Democratic Superstars Get Away with Questioning the Integrity of Elections

Stacey Abrams / Getty Images
March 18, 2019

Andrew Gillum and Stacey Abrams were 2018 runner-up candidates for governor in the country's third- and ninth-largest states, are considered "rising stars" in the Democratic Party, and are engaging in "horrifying," "shocking" rhetoric that is "threatening our democracy."

That's according to Hillary Clinton and Tim Kaine. That's what they said about Donald Trump, after all, for questioning the results of an election that hadn't even happened yet. Surely they must feel the same about Gillum and Abrams doing the same.

Gillum and Abrams have, to varying degrees, openly impugned the integrity of their governor's race losses in Florida and Georgia, to the sound of crickets in mainstream and liberal media.

Clinton, Kaine, Democrats, and the media were understandably vexed when Trump infamously said he would keep us all "in suspense" about accepting the results of the 2016 election. Even now, cable news talkers wonder in hushed tones if Trump would refuse to accept a 2020 defeat and leave the White House, or something.

Yet Abrams and Gillum continue to get away with irresponsible self-pity and delusion.

When Abrams finally acknowledged defeat 10 days after the election, she said, "I will not concede because the erosion of our democracy is not right." She has since stated "it was not a free and fair election in Georgia." And finally last week, she said, "I did win my election, I just didn't get to to have the job."

That will be Four Pinocchios and a Pants on Fire. Abrams did not win her election—she lost by more than 50,000 votes—and Kemp exceeded the 50-percent threshold to avoid a runoff.

Also, digging into her complaints about Kemp—Georgia's secretary of state before becoming governor—reveal her claims of a rigged race are unfounded. Turnout and registrations? They spiked in Georgia during his time in office. The purging of inactive voters? Implementation of a law passed by Georgia Democrats in the 1990s.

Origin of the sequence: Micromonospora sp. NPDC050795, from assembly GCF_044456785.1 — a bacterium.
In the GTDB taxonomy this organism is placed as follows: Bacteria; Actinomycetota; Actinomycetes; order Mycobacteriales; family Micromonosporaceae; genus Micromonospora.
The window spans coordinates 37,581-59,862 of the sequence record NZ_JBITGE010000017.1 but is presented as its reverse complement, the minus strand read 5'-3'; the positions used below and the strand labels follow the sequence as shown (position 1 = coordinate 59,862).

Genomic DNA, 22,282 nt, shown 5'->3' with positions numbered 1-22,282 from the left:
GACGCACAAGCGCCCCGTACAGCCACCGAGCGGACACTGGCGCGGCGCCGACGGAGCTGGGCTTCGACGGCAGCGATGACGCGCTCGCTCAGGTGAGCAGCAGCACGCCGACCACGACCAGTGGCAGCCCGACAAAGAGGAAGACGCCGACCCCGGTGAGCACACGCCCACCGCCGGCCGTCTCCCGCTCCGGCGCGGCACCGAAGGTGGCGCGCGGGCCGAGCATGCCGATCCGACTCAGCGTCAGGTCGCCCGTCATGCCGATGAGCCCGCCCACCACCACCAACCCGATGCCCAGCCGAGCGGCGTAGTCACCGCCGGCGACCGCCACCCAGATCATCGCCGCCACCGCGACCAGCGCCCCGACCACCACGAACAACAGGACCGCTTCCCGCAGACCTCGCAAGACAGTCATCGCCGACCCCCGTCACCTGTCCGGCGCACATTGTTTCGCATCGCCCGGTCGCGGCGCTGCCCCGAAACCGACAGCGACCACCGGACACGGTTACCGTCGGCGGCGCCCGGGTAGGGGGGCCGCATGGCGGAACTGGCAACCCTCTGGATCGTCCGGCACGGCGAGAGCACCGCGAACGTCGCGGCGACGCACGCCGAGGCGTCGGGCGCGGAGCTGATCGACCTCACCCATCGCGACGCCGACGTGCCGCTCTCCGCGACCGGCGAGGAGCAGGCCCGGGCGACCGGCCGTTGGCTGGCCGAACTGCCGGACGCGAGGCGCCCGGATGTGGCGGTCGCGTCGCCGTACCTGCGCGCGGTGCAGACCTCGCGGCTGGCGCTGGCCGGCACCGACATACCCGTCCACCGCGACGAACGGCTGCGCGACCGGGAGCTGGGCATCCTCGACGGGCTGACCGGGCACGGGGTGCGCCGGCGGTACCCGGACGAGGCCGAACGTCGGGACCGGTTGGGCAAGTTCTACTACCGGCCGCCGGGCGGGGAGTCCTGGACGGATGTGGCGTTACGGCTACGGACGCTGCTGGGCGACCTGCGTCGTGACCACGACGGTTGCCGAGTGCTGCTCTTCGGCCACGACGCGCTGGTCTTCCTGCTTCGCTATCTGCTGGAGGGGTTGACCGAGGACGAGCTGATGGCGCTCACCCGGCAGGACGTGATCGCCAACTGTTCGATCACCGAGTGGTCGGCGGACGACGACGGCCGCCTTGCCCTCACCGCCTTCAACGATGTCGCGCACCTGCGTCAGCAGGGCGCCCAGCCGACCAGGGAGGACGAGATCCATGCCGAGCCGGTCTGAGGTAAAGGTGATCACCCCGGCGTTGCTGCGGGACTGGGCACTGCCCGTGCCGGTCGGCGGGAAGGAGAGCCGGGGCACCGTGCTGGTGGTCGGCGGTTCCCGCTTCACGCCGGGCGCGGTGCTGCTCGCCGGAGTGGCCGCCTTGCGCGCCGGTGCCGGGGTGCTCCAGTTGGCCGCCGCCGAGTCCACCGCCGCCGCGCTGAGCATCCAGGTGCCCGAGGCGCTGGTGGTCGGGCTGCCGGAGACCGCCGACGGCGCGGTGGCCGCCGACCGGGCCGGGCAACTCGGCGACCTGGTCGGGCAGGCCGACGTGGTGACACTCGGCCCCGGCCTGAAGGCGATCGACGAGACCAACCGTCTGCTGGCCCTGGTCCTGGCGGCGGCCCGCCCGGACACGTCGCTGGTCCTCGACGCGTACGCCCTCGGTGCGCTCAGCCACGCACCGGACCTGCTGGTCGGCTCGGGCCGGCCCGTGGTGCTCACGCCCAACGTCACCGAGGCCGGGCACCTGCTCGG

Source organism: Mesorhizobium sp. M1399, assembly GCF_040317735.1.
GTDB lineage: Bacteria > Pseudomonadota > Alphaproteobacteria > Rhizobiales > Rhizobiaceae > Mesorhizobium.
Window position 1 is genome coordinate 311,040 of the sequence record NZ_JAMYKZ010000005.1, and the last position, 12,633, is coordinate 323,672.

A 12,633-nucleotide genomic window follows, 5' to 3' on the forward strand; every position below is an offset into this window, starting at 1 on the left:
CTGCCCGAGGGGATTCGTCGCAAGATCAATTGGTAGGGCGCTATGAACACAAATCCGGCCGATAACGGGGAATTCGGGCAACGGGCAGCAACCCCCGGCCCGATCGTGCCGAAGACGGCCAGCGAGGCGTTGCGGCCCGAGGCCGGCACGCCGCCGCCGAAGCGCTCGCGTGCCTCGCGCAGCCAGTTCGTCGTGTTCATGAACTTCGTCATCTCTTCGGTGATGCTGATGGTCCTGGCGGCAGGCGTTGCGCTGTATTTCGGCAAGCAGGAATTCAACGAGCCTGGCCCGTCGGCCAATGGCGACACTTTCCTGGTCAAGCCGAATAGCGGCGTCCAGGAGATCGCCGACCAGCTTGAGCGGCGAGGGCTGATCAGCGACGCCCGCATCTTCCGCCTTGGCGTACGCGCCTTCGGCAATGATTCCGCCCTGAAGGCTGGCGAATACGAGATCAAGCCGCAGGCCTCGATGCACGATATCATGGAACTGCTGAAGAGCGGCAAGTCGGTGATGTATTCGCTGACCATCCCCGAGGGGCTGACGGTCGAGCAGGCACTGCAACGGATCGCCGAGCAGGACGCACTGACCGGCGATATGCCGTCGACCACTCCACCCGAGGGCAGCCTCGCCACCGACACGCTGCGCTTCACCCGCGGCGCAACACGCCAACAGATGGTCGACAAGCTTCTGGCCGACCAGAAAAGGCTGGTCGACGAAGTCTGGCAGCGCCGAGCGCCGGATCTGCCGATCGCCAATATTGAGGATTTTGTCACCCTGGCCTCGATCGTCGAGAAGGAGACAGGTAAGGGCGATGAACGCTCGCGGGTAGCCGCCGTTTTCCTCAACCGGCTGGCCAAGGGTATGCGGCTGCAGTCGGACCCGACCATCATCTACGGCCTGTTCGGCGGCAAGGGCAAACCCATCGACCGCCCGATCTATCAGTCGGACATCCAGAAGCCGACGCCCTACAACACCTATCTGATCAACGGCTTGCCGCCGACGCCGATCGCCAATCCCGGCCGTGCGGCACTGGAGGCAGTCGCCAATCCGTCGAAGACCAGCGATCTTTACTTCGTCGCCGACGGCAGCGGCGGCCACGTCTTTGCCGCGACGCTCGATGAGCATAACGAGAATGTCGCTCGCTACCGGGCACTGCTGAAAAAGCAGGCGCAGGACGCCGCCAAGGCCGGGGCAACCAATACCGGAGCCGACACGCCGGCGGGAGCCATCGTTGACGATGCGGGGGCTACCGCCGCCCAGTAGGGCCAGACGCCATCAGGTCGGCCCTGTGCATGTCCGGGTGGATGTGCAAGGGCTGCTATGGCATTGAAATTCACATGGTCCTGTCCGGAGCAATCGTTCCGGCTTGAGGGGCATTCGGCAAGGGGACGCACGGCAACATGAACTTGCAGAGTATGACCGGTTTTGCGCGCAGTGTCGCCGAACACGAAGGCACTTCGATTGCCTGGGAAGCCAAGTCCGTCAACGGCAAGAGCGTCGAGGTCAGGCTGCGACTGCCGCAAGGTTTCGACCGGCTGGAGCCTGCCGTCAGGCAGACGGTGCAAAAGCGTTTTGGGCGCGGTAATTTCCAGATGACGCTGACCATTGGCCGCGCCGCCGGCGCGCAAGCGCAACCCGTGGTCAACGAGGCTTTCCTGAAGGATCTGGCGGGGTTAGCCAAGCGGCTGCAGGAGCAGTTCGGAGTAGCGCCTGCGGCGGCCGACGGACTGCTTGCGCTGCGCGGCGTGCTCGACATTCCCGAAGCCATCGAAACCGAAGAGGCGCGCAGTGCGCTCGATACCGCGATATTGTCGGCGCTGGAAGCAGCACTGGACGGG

The 53,000 voters placed on "pending" status by Kemp's office? They could still vote, in spite of violations of "exact match" laws that were frequently committed by Abrams's own voter-registration group. Knowing this is the difference between reading a headline and reading a story.

And Clinton, who said "one of our hallmarks has always been that we accept the outcomes of our elections"? She said Abrams's race was stolen from her. So did Sen. Sherrod Brown (D., Ohio), and 2020 candidates Sen. Elizabeth Warren (D., Mass.) and Sen. Cory Booker (D., N.J.). Yet Morning Joe did not burst into flames over these revelations.

At least Abrams has been consistent in her complaints.

Gillum conceded to Republican victor Ron DeSantis the night of the election in Florida, then retracted his concession several days later as a machine recount began, and then conceded again when the recount showed him trailing by more than 30,000 votes.

But basking in the glow of a Bill Maher audience, Gillum cast doubt anew on the integrity of his and Abrams's races on Friday.

"Guess what? Had we been able to legally count every one of those votes not just in Florida but also in Georgia, I wonder what the outcome may be," Gillum said.

Gillum accepted the results of the recount in November. What changed?  I'll leave you to imagine whether Republicans who are considered the future of their party would go uncorrected by our nation's cadre of fact checkers if they made these sorts of charges.

Again, these are no back-benchers. They are often included in lists of names of possible presidential candidates in 2020 and beyond. Abrams delivered this year's Democratic State of the Union response.

They should be called out by someone other than conservative media for their sore-loser-at-best, conspiratorial-at-worst blather.

Until then, enjoy pretending Trump will chain himself to the Resolute Desk the day of President-elect Andrew Yang's inauguration.